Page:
Limerick vet prescribes doggie anti-depressants as pet owners return to office

Depressed dog

by Bernie English
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A LIMERICK vet has been prescribing the doggie equivalent of Prozac for canines who are tearing their homes apart because their owners have gone back to the office after lockdown.

Limerick vet and animal behaviourist Dr Claire Corridan has been prescribing Fluoxetine, which is the same anti-depressant treatment as Prozac for humans.

Pets who have been used to having their owners keeping them company while working from home are becoming destructive through missing their humans when they go back to office working.

The drug, which has been licensed for veterinary use in other countries for some time, is now available in Ireland.

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Dr Corridan explained that some stressed out pets are causing huge damage to homes because they are trying to escape and follow their owners to the office.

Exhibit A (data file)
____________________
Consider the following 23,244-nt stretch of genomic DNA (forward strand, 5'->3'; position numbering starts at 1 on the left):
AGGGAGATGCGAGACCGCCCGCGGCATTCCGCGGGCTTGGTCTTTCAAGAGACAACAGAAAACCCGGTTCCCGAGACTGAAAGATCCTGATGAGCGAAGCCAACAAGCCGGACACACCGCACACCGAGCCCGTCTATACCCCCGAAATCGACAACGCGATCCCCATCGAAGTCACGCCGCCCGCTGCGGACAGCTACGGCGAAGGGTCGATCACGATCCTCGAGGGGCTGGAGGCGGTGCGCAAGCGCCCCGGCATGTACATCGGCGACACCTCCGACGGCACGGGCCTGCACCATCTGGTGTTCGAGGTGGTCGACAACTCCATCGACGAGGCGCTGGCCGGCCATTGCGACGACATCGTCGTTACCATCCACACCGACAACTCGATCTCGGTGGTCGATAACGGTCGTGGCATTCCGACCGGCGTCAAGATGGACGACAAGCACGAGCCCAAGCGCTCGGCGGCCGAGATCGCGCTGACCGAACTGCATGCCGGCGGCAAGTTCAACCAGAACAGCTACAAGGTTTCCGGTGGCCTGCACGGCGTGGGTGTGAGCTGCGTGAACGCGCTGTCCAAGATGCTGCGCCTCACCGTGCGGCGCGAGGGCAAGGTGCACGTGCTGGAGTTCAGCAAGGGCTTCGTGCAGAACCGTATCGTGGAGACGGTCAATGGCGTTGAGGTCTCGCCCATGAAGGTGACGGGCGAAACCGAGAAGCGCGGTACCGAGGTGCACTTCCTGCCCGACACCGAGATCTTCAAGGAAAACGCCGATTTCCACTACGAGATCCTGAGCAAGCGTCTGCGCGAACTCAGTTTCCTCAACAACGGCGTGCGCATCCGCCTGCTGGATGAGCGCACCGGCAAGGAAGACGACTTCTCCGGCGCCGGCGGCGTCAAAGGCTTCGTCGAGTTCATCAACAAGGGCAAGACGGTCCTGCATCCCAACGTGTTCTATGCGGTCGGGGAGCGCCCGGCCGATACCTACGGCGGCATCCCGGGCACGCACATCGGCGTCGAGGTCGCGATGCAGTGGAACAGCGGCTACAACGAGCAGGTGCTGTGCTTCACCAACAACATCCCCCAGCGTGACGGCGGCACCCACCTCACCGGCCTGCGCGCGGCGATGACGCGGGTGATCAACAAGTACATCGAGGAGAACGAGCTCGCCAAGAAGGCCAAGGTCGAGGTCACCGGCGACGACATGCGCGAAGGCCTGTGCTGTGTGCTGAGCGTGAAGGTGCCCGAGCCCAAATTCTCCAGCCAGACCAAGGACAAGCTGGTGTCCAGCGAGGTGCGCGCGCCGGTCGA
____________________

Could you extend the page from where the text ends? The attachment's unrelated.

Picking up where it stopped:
“Reconcile is best known as Prozac, so this is a medication that has been around in human psychiatric medicine for a long time,” she said.

“It’s brand new here and it has been licensed in recent weeks, although it has been licensed across the world for a long time.”

Many animals had become used o seeing their owners on a daily basis,working from home during lockdown and now cannot understand why they have been left home alone.

Dr Corridan said vets are seeing a surge in separation anxiety in pets when owners leave the house.

The result is chewed furniture or pets who are refusing to eat or running in circles between door and window.

Huge damage can be caused to windows and doors as a result. Dogs and other pets can even self-harm in their lonely distress.

“They start licking and chewing the skin and that releases endorphins that help them to feel better. It’s equivalent to a person pulling their hair or hurting or damaging their skin.”

Before the licencing of the new pet drug, vets were prescribing human Prozac, but animals often refused to swallow it as they did not like the taste.

The mental health of pets has been brought into focus since the ending of restrictions but Dr Corridan said it is vital that the mood-altering medications are used only as a short-term solution to lead the dog to healthier behaviour rather than a “quick fix” and needs to be used in conjunction with behavioural modification.